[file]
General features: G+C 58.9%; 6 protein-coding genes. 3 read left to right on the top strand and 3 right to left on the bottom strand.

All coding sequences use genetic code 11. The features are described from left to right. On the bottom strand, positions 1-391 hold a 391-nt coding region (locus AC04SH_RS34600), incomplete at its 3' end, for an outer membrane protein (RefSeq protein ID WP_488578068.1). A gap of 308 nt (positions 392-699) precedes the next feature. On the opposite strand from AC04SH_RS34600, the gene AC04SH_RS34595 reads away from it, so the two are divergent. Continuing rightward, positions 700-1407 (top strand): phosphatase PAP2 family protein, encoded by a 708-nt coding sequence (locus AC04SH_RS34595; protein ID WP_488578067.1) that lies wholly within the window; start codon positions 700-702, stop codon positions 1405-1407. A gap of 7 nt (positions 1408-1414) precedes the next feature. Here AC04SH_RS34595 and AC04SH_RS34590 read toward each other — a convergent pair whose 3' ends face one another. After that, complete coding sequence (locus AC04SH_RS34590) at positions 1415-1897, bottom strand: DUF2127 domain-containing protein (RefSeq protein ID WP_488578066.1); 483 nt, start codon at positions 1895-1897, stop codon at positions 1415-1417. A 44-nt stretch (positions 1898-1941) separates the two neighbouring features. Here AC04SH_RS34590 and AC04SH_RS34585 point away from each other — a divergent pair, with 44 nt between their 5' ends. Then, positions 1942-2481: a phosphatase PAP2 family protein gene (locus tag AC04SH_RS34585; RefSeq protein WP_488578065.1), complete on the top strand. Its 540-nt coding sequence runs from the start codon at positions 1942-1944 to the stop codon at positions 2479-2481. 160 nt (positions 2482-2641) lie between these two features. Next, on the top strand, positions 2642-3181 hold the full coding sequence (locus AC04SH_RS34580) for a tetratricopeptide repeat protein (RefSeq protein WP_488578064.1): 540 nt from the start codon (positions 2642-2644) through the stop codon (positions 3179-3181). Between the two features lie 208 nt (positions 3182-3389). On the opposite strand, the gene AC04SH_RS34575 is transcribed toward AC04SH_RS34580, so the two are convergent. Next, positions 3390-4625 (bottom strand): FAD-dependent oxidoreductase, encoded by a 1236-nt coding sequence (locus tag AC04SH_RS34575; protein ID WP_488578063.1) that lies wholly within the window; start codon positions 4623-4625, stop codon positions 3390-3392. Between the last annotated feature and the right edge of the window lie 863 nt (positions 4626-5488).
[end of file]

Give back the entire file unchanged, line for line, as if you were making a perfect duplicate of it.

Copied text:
General features: G+C 58.9%; 6 protein-coding genes. 3 read left to right on the top strand and 3 right to left on the bottom strand.

All coding sequences use genetic code 11. The features are described from left to right. On the bottom strand, positions 1-391 hold a 391-nt coding region (locus AC04SH_RS34600), incomplete at its 3' end, for an outer membrane protein (RefSeq protein ID WP_488578068.1). A gap of 308 nt (positions 392-699) precedes the next feature. On the opposite strand from AC04SH_RS34600, the gene AC04SH_RS34595 reads away from it, so the two are divergent. Continuing rightward, positions 700-1407 (top strand): phosphatase PAP2 family protein, encoded by a 708-nt coding sequence (locus AC04SH_RS34595; protein ID WP_488578067.1) that lies wholly within the window; start codon positions 700-702, stop codon positions 1405-1407. A gap of 7 nt (positions 1408-1414) precedes the next feature. Here AC04SH_RS34595 and AC04SH_RS34590 read toward each other — a convergent pair whose 3' ends face one another. After that, complete coding sequence (locus AC04SH_RS34590) at positions 1415-1897, bottom strand: DUF2127 domain-containing protein (RefSeq protein ID WP_488578066.1); 483 nt, start codon at positions 1895-1897, stop codon at positions 1415-1417. A 44-nt stretch (positions 1898-1941) separates the two neighbouring features. Here AC04SH_RS34590 and AC04SH_RS34585 point away from each other — a divergent pair, with 44 nt between their 5' ends. Then, positions 1942-2481: a phosphatase PAP2 family protein gene (locus tag AC04SH_RS34585; RefSeq protein WP_488578065.1), complete on the top strand. Its 540-nt coding sequence runs from the start codon at positions 1942-1944 to the stop codon at positions 2479-2481. 160 nt (positions 2482-2641) lie between these two features. Next, on the top strand, positions 2642-3181 hold the full coding sequence (locus AC04SH_RS34580) for a tetratricopeptide repeat protein (RefSeq protein WP_488578064.1): 540 nt from the start codon (positions 2642-2644) through the stop codon (positions 3179-3181). Between the two features lie 208 nt (positions 3182-3389). On the opposite strand, the gene AC04SH_RS34575 is transcribed toward AC04SH_RS34580, so the two are convergent. Next, positions 3390-4625 (bottom strand): FAD-dependent oxidoreductase, encoded by a 1236-nt coding sequence (locus tag AC04SH_RS34575; protein ID WP_488578063.1) that lies wholly within the window; start codon positions 4623-4625, stop codon positions 3390-3392. Between the last annotated feature and the right edge of the window lie 863 nt (positions 4626-5488).